Horne, Thomas Hartwell. An Introduction to the Critical Study and Knowledge of the Holy Scriptures (5 volume set). Grand Rapids: Baker Book House, 1970. ISBN: 9780801040030. 
Five volumes in teal cloth, with dust jackets, 6 x 8 3/4 inches. xxiv., 520; xii., 650; xv., 431; xii., 637; xii., 576 clean and unmarked pp., bindings tight. Ex Bible college library with the standard markups. Good in good dust-jacket. Hardcover.
A facsimile reprint of the Eighth Edition, Corrected and Enlarged, printed in Edinburgh, 1839. This set is four volumes in five books, volume two is two books, part I. and II.
"This five volume set constitutes one of the most comprehensive digests of Biblical knowledge in existence in the English language. It covers with almost unbelievable erudition the entire field of Biblical learning - apologetics, hermeneutics, Biblical history and geography. The set is bound in five separate volumes as follows -
"Volume I contains a Critical Inquiry into 'the Genuineness, Authenticity, Uncorrupted Preservation and Inspiration of the Holy Scriptures.'
"Volume II, Part One, discusses 'Sacred Criticism, including an Historical and Critical Account of the Original Languages of Scripture, etc.'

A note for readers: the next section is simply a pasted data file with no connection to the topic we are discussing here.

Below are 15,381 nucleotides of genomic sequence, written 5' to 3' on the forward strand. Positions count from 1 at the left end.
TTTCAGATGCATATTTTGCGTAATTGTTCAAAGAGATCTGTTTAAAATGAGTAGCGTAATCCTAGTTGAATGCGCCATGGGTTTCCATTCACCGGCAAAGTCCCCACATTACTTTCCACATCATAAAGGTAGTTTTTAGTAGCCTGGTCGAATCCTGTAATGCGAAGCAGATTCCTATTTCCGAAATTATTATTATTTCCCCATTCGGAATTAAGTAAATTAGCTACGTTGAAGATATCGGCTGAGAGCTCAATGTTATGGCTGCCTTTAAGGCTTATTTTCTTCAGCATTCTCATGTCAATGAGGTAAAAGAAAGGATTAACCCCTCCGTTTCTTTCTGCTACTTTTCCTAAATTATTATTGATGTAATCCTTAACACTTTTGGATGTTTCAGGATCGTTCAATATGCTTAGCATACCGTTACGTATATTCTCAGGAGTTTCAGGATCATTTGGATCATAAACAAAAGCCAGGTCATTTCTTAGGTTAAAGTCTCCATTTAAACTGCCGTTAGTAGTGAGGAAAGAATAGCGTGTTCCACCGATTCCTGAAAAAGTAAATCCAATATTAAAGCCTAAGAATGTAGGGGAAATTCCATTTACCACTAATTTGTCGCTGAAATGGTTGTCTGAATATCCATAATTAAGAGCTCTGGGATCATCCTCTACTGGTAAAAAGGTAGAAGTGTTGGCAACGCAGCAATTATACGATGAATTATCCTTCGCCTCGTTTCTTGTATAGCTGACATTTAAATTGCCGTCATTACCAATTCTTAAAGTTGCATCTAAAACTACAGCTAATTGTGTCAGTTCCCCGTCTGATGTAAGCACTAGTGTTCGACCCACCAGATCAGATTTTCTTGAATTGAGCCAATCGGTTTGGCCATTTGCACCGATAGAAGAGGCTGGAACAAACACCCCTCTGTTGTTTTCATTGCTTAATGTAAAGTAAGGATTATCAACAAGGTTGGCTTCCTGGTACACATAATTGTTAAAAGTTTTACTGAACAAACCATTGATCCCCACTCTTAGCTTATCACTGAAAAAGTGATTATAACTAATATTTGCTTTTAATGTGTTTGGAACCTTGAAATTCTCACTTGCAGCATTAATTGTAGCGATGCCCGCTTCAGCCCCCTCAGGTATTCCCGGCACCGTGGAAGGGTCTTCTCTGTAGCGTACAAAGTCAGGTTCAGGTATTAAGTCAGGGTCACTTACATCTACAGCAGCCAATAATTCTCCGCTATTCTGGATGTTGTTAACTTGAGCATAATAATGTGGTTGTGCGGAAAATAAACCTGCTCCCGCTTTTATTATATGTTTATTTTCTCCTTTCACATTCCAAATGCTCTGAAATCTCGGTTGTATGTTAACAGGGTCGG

"Volume II, Part Two, is devoted to the 'Interpretation of the Scriptures.'
"Volume III treats 'Biblical Geography and Antiquities.'
"Volume IV deals with an 'Analysis of Scripture.'" - publisher.
Thomas Hartwell Horne, B. D. (1780-1862), an English Bible scholar of the first rank. Horne was clerk to a barrister and devoted his leisure hours to the study of the Bible. The result of his studies is his 4-volume Introduction to the critical Study and Knowledge of the Holy Scriptures, a work which “was a marvel of labor and scholarship.” This Introduction is first-rate and should be better known today. On the strength of this work alone he was granted several D. D. degrees from American colleges and the degree of B. D. from St. John’s College, Cambridge.
“In 1824 he found employment in the library of the British Museum as assistant in the department of printed books. In 1833 archbishop Holey appointed him to the rectories of St. Edmund and St. Nicholas, London, which positions he held until his death…Horne was for some years actively engaged in the work of Methodism, numbering among his friends Dr. Adam Clarke and Dr. Bunting…he always maintained a hearty interest in the Church of his early choice, and preserved to the end of his life that simple and earnest godliness which Methodism had taught him to cultivate in his youthful days.” – M’Clintock & Strong.